Snowdon sideways

My last post was Snowdon from the back way, this day was about approaching it from the side. A little-used ascent route, not surprisingly because it was horrible (more later), then the great Crib Goch north and east ridges and the horseshoe route to Snowdon summit.

The route I found in the book starts at Blaen-y-Nant, half way up Llanberis pass at a lay-by. The book calls it the Cwm Glas horseshoe. It approaches the knife-edge Crib Goch north ridge by avoiding the sheer cliffs of Dinas Mot via a weakness in its north-west flank. After the much quieter north ridge, it follows the classic horseshoe route along Crib Goch’s very popular east ridge, along to Garnedd Ugain and to Snowdon summit. The return is back to Garnedd Ugain and down the Cyrn Las ridge.

Afon Nant Peris
Near the start of the walk, where you cross the river, looking down the valley. Llechog is the peak on the left.

It started well enough but after only about half a mile the instructions started to get a little vague. The scenery is fantastic though, with various craggy outcrops surrounding the cwm and waterfalls coming down everywhere.

In Cwm Glas
In Cwm Glas near the start. Cyrn Las on the right of the waterfall.
Llanberis pass and Esgair Felen
Looking over to the minor peak of Esgair Felen with the Llanberis pass below.

I identified the correct line of weakness to get up to the ridge behind Dinas Mot and started the “easy scrambling in the rocky stream bed”. To be fair the book does say you need a dry spell for this. The stream bed was a torrent and I wasn’t prepared to get totally soaked. I did my best up the bank to it’s side but this involved vertical heather and slimy rocks. Everything was dripping water. Not nice at all.

The ascent route out of Cwm Glas
The ascent out of the cwm goes up the waterfall as best you can.
Looking down Llanberis
The view back, to Llanberis and it’s twin lakes. The ascent either goes up the waterfall direct (not in this weather) or through the steep heather on the far side (not much fun) before crossing over.

After the steep waterfalls section the route opened into a wide bowl with easy walking but soon steepened again into 45 degree grass and heather. I was cursing the book and wondering what I was doing there until eventually the grass gave way to scree and shattered rock. It started to look more promising and the ridge ahead looked very exciting.

The view back to Llanberis
From above the waterfalls and before the ridge, looking to Llanberis north-eastwards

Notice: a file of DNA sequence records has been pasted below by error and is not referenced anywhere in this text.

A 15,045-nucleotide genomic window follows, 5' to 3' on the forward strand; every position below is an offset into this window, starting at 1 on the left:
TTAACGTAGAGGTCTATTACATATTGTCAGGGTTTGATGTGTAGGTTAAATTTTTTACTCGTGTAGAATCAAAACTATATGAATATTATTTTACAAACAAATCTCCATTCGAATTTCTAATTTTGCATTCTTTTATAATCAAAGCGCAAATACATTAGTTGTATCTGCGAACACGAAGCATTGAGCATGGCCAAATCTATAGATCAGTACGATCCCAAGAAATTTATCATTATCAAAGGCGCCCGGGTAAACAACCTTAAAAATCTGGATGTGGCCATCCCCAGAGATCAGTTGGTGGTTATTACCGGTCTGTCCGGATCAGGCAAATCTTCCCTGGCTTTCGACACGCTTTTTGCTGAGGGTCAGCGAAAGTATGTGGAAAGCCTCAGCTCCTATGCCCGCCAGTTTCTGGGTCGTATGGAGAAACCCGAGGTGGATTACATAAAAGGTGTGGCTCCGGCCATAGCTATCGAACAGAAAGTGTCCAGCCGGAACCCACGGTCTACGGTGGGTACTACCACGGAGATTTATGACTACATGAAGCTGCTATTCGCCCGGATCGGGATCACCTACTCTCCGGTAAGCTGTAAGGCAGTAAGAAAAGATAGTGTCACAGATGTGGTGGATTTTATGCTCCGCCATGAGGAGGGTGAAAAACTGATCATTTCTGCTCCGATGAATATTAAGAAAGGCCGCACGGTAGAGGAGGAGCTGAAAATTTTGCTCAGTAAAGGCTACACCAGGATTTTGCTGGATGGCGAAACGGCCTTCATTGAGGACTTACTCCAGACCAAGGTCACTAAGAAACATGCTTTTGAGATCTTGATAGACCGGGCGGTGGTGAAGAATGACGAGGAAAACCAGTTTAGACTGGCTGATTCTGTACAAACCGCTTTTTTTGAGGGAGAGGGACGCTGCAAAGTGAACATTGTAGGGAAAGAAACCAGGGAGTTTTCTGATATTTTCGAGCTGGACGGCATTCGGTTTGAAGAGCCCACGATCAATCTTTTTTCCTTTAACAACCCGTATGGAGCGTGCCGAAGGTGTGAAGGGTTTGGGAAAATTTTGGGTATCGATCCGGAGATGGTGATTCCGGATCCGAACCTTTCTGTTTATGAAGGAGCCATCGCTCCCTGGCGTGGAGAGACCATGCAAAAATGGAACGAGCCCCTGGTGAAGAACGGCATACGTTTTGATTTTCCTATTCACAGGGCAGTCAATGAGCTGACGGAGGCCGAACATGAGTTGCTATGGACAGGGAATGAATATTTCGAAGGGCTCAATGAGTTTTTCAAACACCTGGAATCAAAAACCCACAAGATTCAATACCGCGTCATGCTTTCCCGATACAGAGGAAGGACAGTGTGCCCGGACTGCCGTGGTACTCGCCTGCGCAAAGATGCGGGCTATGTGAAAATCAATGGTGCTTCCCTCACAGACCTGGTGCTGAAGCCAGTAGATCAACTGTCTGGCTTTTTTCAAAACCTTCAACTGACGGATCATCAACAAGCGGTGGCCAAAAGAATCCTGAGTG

Llyn Cwmffynnon and Pen-y-Pass
Summits of Glyders Fawr (leftmost) and Fach (the Castle of the Winds clearly visible), Moel Siabod in the distance on the right, and the road leading to Pen-y-Pass car park.
Moel Siabod
Moel Siabod in the distance, Pen-y-Pass car park in the middle ground.

The ridge, which is Crib Goch’s north ridge, narrows to the proverbial knife edge with great views of the more famous horseshoe route along the east ridge. It joins that route at its start so the best section of the horseshoe is now ahead of you.

Crib Goch north ridge
The start of the good bit. Just after the steep grass and heather the ridge becomes more pronounced and rockier before becoming a knife-edge further up.
Crib Goch north ridge
Further up the ridge as it narrows
Glyder Fach
Glyder Fach summit
Moel Siabod
Moel Siabod and Llyn Lydaw

The scrambling along Crib Goch and Garnedd Ugain is among the best easy scrambling south of Scotland.

The start of the Crib Goch traverse
The start of the classic traverse along Crib Goch east ridge




I had been alone until I joined this route but now there were others around but still not too busy. Once off Garnedd Ugain and joining the popular path up from Llanberis it was all change. It was like there was a stadium concert on and I’d joined the crowd. Hundreds of people walking in both directions. All you could do was join the throng and go at their pace. No chance of the hot chocolate I’d been hoping for in the summit cafe, I couldn’t even get inside.

I’d been in the clouds for some time now and there was little chance of a view. My next choice was how to get back down again. The ascent had eroded my trust in the book and I didn’t fancy the Cyrn Las ridge in descent, not having done it before. So I decided on the Pyg Track back to Pen-y-pass car park and the road back.

It was still pretty crowded. I’ve never seen so many people in the mountains before. Only once the miner’s track split away did the crowds disappear. There are still some excellent views to be had on this section.

Crowds on the Miners Track
Crowds on the Miners Track down from Snowdon

The cafe at the car park was, fortunately, less crowded and I got a hot pasty and my overdue hot chocolate before the walk back down the road.

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